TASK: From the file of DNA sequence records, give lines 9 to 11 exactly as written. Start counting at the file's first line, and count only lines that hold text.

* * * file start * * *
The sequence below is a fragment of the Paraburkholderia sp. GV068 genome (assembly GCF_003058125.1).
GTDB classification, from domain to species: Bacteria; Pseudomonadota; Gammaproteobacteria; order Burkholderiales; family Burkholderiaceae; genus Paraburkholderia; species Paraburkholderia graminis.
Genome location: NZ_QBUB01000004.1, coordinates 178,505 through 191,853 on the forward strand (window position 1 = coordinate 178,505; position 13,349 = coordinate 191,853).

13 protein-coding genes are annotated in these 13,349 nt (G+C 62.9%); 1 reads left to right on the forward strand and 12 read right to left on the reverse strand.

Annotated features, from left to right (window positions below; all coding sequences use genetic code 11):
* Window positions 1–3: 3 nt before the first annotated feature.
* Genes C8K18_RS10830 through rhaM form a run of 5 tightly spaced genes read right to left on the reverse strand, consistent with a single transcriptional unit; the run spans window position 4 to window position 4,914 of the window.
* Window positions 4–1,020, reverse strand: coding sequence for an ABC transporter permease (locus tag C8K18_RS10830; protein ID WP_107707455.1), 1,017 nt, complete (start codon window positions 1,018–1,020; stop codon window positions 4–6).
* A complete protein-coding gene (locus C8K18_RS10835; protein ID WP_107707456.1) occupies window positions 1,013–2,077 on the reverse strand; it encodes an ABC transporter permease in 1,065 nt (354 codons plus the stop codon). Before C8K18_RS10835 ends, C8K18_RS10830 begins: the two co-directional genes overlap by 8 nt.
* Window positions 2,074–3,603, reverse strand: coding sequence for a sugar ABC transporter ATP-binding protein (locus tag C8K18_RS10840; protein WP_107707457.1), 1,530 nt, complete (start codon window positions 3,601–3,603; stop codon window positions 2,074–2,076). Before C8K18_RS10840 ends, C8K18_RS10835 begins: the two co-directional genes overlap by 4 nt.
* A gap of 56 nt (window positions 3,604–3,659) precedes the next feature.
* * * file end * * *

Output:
* A complete protein-coding gene (locus C8K18_RS10835; protein ID WP_107707456.1) occupies window positions 1,013–2,077 on the reverse strand; it encodes an ABC transporter permease in 1,065 nt (354 codons plus the stop codon). Before C8K18_RS10835 ends, C8K18_RS10830 begins: the two co-directional genes overlap by 8 nt.
* Window positions 2,074–3,603, reverse strand: coding sequence for a sugar ABC transporter ATP-binding protein (locus tag C8K18_RS10840; protein WP_107707457.1), 1,530 nt, complete (start codon window positions 3,601–3,603; stop codon window positions 2,074–2,076). Before C8K18_RS10840 ends, C8K18_RS10835 begins: the two co-directional genes overlap by 4 nt.
* A gap of 56 nt (window positions 3,604–3,659) precedes the next feature.